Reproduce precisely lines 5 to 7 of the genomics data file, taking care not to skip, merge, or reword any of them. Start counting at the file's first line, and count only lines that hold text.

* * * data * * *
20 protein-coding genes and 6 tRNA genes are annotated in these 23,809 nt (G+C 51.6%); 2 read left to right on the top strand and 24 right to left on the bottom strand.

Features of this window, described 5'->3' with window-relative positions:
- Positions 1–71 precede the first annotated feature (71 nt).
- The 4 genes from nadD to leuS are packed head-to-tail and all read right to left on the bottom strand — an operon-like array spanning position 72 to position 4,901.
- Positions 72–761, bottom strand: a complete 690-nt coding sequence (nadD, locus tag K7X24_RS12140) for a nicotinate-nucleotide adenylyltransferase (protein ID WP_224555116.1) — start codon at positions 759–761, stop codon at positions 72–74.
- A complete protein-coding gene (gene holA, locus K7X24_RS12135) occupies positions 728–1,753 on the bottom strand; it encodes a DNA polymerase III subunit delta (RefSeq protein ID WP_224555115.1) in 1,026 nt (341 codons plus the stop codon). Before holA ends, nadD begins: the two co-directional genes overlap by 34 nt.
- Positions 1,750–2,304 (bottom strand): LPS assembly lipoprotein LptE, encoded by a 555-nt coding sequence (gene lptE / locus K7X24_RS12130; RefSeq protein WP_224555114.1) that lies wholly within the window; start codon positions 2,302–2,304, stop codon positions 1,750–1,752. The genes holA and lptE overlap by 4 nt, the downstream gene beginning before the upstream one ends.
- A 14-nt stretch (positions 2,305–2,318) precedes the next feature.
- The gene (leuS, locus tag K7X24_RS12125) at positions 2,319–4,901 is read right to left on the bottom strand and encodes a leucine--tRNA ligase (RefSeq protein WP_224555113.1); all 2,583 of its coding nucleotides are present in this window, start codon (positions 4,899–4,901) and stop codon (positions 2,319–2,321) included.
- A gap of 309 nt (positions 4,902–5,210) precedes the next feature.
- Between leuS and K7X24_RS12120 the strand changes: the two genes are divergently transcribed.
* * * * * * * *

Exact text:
- Positions 72–761, bottom strand: a complete 690-nt coding sequence (nadD, locus tag K7X24_RS12140) for a nicotinate-nucleotide adenylyltransferase (protein ID WP_224555116.1) — start codon at positions 759–761, stop codon at positions 72–74.
- A complete protein-coding gene (gene holA, locus K7X24_RS12135) occupies positions 728–1,753 on the bottom strand; it encodes a DNA polymerase III subunit delta (RefSeq protein ID WP_224555115.1) in 1,026 nt (341 codons plus the stop codon). Before holA ends, nadD begins: the two co-directional genes overlap by 34 nt.
- Positions 1,750–2,304 (bottom strand): LPS assembly lipoprotein LptE, encoded by a 555-nt coding sequence (gene lptE / locus K7X24_RS12130; RefSeq protein WP_224555114.1) that lies wholly within the window; start codon positions 2,302–2,304, stop codon positions 1,750–1,752. The genes holA and lptE overlap by 4 nt, the downstream gene beginning before the upstream one ends.